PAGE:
native american women and agriculture a seneca case study l.
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Native American Women and Agriculture: A Seneca Case Study. By Mallori Smith. What is the author trying to argue?. Seneca women were strong Steadfast in their traditions, beliefs, ways of life through war, sickness, depletion of their homes, lands, crops, families.

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Presentation Transcript
what is the author trying to argue
What is the author trying to argue?
  • Seneca women were strong
  • Steadfast in their traditions, beliefs, ways of life through war, sickness, depletion of their homes, lands, crops, families.
  • Were capable to do either “man’s work” and/or “women’s” duties.
how does the author try to explain the argument
How does the author try to explain the argument?
  • Seneca women controlled ag. Production
  • Held high social and community status
  • Owned land
  • Food distribution
  • Authority in lawmaking
  • Spokeswomen for their cause
  • “women of the longhouse”; ran households and family life
does the author assume the white middle class woman s norm
Does the author assume the “white middle-class woman’s norm”?
  • No. This article is from the viewpoints of Native American women and also white Europeans.
strengths and weaknesses
Strengths and Weaknesses

Strengths

  • Thorough description of Seneca women
  • Clear picture of what Seneca endured
  • Historically educational/enlightening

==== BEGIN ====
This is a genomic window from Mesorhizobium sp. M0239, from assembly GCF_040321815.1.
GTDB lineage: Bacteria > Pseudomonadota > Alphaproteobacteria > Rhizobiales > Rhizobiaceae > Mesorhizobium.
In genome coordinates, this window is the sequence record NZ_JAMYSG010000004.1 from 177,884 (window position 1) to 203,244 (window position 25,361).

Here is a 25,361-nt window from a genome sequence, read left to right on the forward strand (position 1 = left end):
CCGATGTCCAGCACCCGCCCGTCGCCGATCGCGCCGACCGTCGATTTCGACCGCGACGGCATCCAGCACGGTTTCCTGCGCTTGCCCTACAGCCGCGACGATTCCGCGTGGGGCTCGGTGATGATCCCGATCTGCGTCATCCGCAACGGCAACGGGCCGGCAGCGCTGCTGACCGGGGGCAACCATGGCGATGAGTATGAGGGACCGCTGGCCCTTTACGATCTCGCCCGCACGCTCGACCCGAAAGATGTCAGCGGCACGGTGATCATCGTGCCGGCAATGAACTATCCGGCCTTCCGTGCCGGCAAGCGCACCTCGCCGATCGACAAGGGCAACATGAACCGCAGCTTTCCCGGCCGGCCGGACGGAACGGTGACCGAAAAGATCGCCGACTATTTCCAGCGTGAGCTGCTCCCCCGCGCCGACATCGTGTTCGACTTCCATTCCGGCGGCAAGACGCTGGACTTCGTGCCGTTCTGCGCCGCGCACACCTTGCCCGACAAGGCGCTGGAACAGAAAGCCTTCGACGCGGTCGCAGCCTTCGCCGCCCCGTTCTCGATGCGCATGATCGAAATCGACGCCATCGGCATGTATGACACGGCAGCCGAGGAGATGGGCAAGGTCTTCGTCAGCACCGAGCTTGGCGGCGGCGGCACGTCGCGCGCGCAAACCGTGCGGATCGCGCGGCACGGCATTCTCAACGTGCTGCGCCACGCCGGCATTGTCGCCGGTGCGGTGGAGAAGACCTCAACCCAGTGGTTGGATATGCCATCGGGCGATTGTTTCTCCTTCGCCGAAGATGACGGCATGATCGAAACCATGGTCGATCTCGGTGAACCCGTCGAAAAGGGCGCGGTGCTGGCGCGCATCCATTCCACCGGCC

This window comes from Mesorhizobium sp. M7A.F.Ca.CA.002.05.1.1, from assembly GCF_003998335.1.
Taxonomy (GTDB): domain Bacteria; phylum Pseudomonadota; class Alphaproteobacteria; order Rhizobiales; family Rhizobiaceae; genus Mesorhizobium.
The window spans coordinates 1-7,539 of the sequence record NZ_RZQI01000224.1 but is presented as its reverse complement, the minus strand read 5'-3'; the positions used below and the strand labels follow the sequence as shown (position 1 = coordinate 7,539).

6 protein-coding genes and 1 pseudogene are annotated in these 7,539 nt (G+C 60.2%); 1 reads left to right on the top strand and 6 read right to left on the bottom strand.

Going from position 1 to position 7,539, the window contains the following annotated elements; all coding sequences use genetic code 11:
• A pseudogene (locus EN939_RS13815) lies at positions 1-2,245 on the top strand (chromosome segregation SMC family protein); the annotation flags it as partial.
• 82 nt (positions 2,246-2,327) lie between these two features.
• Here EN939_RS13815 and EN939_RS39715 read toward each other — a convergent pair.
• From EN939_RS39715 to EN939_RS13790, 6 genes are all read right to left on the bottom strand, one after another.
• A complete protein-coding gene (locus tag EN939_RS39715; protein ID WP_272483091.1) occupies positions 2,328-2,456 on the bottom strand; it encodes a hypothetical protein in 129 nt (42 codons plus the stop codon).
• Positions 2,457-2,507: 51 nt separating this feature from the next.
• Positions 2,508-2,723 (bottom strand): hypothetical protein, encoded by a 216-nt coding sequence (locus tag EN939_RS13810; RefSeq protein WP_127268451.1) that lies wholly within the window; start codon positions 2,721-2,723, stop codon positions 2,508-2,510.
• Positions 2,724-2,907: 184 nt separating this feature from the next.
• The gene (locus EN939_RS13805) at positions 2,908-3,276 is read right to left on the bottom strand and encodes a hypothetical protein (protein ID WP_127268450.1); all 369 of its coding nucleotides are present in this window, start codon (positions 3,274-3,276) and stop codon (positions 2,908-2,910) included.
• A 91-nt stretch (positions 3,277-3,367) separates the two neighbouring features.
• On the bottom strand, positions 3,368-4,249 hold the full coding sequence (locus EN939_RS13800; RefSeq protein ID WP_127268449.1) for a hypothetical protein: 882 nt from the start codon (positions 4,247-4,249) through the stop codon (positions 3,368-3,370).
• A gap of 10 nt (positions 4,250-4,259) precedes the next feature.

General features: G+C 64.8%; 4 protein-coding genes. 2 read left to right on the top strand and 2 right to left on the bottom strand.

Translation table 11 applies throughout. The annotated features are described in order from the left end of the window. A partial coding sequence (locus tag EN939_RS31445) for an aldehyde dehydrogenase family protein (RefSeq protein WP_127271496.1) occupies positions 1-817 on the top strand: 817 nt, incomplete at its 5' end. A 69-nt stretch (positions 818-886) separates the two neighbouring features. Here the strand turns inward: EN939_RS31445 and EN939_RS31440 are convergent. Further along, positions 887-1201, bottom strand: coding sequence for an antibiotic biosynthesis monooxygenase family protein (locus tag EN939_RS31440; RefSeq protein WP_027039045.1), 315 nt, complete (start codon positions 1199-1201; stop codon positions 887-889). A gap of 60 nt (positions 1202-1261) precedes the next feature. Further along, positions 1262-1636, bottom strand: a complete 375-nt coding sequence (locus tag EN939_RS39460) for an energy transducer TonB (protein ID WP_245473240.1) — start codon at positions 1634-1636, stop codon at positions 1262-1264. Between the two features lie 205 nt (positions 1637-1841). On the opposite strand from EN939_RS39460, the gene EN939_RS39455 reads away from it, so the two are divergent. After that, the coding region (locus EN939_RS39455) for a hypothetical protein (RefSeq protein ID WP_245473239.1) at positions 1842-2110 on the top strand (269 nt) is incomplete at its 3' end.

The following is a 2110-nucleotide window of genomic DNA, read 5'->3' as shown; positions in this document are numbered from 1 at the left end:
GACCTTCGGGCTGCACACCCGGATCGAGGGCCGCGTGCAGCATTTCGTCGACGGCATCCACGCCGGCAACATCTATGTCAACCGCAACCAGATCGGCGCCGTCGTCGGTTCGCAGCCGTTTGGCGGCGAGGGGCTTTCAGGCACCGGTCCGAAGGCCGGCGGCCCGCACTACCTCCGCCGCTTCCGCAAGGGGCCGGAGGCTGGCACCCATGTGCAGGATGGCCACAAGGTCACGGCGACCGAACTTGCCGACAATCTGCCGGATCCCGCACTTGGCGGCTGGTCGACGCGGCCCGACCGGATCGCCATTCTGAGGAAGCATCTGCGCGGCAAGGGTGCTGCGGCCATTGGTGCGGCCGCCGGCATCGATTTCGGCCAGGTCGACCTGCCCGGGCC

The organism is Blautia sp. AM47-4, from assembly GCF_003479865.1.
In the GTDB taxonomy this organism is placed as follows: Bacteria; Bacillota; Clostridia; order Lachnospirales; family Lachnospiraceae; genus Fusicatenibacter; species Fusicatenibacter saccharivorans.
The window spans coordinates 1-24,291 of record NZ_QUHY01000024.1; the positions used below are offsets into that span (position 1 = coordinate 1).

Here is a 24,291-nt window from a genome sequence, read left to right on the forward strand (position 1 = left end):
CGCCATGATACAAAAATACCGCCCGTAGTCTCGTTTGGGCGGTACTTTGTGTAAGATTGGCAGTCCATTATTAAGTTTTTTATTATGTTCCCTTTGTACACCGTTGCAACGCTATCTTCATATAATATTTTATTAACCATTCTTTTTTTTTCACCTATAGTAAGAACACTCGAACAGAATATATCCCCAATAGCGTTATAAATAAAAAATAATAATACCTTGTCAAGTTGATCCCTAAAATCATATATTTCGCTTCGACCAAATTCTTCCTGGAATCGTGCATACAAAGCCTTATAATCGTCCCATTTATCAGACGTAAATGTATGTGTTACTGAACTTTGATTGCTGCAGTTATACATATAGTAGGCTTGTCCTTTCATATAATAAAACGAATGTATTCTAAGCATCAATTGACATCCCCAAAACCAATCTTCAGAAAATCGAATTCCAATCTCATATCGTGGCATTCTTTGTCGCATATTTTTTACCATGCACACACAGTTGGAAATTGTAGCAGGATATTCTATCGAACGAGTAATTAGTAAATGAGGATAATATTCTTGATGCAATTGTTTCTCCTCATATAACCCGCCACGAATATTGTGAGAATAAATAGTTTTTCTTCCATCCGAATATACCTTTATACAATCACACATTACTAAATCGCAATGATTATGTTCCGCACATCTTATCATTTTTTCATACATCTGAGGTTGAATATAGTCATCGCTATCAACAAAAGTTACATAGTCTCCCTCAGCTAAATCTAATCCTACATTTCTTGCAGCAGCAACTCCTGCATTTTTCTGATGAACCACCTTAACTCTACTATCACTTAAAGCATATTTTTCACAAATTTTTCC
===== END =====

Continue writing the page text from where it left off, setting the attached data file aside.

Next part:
• Clear point made
  • Easily understood
  • Aroused interest and emotion
strengths and weaknesses contd
Strengths and Weaknesses contd.

Weaknesses

  • Not enough information given by Seneca women
  • Most direct accounts were from White men
diversity training manual
Diversity Training Manual

Dehumanization

  • Seneca’s were savage
  • Incapable of “normal” functioning because they were non-white women
  • Ethnicity/race, sex, gender contribute to Seneca oppression
diversity training manual contd
Diversity Training Manual contd.

Homogenization

  • Seneca only able to do same jobs as White women
  • Native Americans were all savages with improper traditions and beliefs
  • Native Americans were all ignorant and their women weak and powerless
diversity training manual contd9
Diversity Training Manual contd.

De-Contextualization

  • Seneca women refused removal from their land because they were stubborn, witchcraft-practicing females
  • Their refusal not attributed to their strong beliefs and loyalty to their people, lands, and traditions
the end
The End

Jensen, J.M. Native American Women and Agriculture: A Seneca Case Study. Sex Roles, 1977, 3, 423-441.